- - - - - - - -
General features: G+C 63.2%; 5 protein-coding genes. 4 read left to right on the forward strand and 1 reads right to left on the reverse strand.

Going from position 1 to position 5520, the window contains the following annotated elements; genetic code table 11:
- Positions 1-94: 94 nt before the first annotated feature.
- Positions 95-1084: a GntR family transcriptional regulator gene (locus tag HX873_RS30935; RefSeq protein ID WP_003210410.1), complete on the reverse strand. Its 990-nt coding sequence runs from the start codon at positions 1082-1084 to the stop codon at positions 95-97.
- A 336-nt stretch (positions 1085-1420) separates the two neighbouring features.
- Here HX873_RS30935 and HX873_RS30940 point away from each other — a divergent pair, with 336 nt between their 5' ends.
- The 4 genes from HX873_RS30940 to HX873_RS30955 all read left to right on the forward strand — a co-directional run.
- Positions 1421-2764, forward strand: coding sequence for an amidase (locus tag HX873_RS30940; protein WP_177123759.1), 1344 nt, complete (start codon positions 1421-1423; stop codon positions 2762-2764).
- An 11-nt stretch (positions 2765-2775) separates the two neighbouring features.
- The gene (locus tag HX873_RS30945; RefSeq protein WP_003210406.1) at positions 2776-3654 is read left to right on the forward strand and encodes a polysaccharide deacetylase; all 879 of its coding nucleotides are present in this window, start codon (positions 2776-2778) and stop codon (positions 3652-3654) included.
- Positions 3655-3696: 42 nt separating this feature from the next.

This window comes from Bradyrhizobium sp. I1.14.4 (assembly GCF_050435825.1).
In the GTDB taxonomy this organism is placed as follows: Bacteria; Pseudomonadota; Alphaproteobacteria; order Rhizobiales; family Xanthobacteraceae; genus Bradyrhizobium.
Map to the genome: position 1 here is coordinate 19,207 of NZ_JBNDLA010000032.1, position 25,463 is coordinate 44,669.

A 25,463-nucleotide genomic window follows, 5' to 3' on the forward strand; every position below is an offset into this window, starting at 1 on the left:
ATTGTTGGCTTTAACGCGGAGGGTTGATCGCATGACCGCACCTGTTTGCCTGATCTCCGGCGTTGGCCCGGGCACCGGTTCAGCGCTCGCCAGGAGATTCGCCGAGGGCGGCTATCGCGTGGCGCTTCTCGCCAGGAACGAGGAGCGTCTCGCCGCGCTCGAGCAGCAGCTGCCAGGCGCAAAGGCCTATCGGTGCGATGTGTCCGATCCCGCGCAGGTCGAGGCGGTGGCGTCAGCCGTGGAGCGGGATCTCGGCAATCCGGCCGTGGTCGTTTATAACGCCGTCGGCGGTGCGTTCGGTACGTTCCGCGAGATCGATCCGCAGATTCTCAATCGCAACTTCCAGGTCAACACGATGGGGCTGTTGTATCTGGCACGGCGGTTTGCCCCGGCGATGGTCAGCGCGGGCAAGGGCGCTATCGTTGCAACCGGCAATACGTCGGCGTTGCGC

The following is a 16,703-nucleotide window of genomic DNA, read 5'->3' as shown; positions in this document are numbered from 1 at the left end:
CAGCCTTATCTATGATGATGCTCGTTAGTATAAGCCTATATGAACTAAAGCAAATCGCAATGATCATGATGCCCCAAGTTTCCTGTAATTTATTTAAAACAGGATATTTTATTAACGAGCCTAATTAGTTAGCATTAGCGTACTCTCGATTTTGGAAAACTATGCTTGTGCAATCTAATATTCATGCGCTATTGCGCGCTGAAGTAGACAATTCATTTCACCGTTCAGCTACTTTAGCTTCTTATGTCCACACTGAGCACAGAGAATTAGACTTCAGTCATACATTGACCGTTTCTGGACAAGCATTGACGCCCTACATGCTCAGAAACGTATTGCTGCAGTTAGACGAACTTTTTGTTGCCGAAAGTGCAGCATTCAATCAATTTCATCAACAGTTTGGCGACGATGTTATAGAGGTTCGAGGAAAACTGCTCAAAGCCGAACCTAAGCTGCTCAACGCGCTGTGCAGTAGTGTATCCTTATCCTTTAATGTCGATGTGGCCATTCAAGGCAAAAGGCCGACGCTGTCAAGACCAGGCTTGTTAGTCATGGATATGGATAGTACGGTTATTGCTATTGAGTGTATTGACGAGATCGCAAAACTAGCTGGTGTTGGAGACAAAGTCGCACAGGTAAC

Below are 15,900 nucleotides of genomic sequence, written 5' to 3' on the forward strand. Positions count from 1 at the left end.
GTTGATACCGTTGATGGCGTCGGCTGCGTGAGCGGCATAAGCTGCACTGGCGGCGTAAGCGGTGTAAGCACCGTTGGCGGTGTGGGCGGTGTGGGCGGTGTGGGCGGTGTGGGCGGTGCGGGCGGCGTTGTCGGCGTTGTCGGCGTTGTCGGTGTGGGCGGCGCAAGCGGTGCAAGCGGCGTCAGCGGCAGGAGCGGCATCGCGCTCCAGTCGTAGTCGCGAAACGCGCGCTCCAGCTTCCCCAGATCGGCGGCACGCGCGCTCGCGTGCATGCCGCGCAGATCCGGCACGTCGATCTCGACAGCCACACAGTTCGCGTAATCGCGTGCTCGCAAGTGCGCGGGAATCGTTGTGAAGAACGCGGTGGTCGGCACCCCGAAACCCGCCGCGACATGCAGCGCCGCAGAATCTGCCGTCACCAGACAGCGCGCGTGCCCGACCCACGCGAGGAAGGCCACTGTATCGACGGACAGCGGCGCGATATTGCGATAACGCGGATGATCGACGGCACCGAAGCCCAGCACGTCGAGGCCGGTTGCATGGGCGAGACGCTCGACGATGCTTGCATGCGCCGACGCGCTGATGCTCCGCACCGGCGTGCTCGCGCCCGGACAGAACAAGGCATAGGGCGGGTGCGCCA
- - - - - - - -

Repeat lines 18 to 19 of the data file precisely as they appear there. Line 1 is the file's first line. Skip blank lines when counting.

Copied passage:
CAGCCTTATCTATGATGATGCTCGTTAGTATAAGCCTATATGAACTAAAGCAAATCGCAATGATCATGATGCCCCAAGTTTCCTGTAATTTATTTAAAACAGGATATTTTATTAACGAGCCTAATTAGTTAGCATTAGCGTACTCTCGATTTTGGAAAACTATGCTTGTGCAATCTAATATTCATGCGCTATTGCGCGCTGAAGTAGACAATTCATTTCACCGTTCAGCTACTTTAGCTTCTTATGTCCACACTGAGCACAGAGAATTAGACTTCAGTCATACATTGACCGTTTCTGGACAAGCATTGACGCCCTACATGCTCAGAAACGTATTGCTGCAGTTAGACGAACTTTTTGTTGCCGAAAGTGCAGCATTCAATCAATTTCATCAACAGTTTGGCGACGATGTTATAGAGGTTCGAGGAAAACTGCTCAAAGCCGAACCTAAGCTGCTCAACGCGCTGTGCAGTAGTGTATCCTTATCCTTTAATGTCGATGTGGCCATTCAAGGCAAAAGGCCGACGCTGTCAAGACCAGGCTTGTTAGTCATGGATATGGATAGTACGGTTATTGCTATTGAGTGTATTGACGAGATCGCAAAACTAGCTGGTGTTGGAGACAAAGTCGCACAGGTAAC

Below are 15,900 nucleotides of genomic sequence, written 5' to 3' on the forward strand. Positions count from 1 at the left end.